A COMMON frustration faced by many design studios, certainly by ours, is when our output is approved by our primary contact at our client’s office, only to be rejected and critiqued by other bodies late in the process of development, rendering valuable time all but a waste — or so it often feels. Something tells me this will always be a problem, but there are ways to at least lessen these kinds of situations.
When possible, we like to know the names of the possible approving bodies written on some form of an official contract, whether that be on a brief, on a job order form, or maybe even a billing/quotation statement. At the very least, it tempers our frustrations to know that the person who is very fickle is actually a true approving body and not just someone trying to push his or her weight around. Also, having these names on record serves as a piece of evidence if things escalate to a point of unreasonableness (“Mr. C requested requested this and he’s officially an approving body, so…”).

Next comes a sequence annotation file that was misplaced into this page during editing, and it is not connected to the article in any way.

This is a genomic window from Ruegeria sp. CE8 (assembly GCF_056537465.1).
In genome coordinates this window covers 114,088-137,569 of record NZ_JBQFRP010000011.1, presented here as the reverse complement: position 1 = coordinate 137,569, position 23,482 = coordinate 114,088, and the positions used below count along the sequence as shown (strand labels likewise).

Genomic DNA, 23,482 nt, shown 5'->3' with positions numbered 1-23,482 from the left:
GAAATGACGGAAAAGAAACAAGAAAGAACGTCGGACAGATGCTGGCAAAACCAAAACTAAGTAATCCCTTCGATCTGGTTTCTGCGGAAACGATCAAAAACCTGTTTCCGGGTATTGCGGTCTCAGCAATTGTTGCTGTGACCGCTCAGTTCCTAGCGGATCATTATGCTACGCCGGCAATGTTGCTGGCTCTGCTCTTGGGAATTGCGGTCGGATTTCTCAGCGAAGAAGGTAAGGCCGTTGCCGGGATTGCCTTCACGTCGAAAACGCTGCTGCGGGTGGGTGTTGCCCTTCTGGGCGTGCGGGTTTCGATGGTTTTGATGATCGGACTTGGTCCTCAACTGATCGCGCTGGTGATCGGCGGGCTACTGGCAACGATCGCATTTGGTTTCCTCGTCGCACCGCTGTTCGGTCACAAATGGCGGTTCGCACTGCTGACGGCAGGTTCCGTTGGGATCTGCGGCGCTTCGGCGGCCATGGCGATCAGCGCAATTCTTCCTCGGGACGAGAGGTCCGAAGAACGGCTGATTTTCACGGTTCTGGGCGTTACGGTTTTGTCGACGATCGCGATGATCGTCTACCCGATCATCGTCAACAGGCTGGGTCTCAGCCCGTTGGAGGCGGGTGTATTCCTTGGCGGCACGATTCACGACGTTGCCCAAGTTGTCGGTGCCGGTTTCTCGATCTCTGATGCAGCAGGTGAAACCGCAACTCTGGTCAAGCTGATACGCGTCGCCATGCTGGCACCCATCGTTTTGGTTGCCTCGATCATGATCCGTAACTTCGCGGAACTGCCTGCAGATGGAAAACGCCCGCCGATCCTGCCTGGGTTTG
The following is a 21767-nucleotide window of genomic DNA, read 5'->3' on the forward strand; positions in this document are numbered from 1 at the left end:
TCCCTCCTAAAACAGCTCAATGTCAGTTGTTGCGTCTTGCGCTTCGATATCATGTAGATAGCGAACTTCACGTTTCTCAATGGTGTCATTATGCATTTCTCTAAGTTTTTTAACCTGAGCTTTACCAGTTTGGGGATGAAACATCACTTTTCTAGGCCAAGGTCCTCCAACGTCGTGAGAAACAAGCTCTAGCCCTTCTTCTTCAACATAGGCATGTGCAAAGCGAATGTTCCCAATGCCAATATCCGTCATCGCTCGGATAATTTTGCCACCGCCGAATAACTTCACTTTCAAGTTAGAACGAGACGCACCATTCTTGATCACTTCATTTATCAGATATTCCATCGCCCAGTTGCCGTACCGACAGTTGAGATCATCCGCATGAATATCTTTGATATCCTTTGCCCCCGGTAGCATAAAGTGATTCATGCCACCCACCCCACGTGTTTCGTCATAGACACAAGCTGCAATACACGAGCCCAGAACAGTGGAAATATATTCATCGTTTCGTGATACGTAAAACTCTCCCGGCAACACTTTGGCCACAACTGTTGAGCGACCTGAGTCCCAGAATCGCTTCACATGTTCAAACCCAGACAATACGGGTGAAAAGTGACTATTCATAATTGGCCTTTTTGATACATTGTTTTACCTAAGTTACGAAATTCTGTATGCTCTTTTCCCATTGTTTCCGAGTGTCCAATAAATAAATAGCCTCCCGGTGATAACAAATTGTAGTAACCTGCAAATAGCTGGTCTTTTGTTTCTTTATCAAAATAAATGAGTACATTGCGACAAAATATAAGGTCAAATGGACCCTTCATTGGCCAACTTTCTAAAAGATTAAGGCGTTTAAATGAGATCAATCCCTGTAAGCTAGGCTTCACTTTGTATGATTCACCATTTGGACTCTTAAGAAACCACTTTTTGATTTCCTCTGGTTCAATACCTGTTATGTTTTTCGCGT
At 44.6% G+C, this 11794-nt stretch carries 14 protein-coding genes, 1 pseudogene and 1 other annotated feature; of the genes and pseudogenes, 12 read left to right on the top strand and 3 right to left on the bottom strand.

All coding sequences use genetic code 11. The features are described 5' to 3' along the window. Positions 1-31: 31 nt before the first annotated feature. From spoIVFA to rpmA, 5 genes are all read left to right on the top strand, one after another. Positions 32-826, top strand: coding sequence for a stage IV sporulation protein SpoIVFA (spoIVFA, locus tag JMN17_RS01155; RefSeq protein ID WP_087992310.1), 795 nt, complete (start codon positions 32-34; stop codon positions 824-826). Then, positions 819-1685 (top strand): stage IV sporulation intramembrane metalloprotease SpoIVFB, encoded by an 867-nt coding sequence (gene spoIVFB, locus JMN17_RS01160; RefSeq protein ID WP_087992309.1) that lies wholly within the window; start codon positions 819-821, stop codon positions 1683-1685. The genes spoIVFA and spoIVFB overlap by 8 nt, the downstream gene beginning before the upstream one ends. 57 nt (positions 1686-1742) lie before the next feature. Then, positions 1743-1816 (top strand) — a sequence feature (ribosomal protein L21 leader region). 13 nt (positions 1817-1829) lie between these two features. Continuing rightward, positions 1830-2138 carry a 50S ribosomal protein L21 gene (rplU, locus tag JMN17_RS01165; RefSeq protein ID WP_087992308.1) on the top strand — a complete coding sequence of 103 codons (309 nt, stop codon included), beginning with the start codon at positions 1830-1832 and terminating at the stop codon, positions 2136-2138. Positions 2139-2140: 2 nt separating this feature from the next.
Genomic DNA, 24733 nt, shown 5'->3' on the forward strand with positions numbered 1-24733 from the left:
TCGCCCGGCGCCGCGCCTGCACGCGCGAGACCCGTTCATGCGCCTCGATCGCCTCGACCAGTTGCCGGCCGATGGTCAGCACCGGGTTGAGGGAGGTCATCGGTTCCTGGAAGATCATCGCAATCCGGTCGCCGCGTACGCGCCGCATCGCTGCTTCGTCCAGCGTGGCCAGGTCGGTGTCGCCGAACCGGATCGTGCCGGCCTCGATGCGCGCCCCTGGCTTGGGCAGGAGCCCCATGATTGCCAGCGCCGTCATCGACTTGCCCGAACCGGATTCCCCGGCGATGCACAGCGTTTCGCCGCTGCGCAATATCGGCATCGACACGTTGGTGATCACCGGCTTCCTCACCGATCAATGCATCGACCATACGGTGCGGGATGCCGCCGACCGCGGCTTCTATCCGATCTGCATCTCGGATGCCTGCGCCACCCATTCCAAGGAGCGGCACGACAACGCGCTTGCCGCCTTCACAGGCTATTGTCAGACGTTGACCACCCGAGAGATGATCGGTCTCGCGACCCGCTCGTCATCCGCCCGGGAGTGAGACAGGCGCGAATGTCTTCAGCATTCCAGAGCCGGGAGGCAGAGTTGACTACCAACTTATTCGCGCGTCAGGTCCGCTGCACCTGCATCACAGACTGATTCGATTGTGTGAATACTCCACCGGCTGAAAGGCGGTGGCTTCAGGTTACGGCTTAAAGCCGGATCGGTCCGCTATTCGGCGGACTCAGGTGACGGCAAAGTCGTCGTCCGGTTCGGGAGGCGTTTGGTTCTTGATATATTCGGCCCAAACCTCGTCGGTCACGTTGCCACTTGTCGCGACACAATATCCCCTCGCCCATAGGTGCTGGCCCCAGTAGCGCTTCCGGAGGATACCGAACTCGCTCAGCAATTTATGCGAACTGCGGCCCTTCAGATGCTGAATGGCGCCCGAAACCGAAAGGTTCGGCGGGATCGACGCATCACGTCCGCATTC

When possible, we also try to get all pertinent stakeholders/approving bodies involved early in the process of developing these designs. There’s psychology involved here: the earlier someone is involved, the more invested he or she is in the process, ergo the less likely he or she is to go against what’s already been done.
Lastly, our charging scheme plays a its role. Charging per study is a deterrent in and of itself. At the very least, this could encourage all the powers that be on the client’s end to speak with one another so that what is requested of the designers is a collective decision, not an individual’s.
All these could work, and yet all these could may very well be useless. It really depends. Regardless, I think it all goes back to doing the best you can to empathize with the client and to allow them to empathize with you and your process.
And there’s always something to be said about after-work de-stressors.
— Martin Villanueva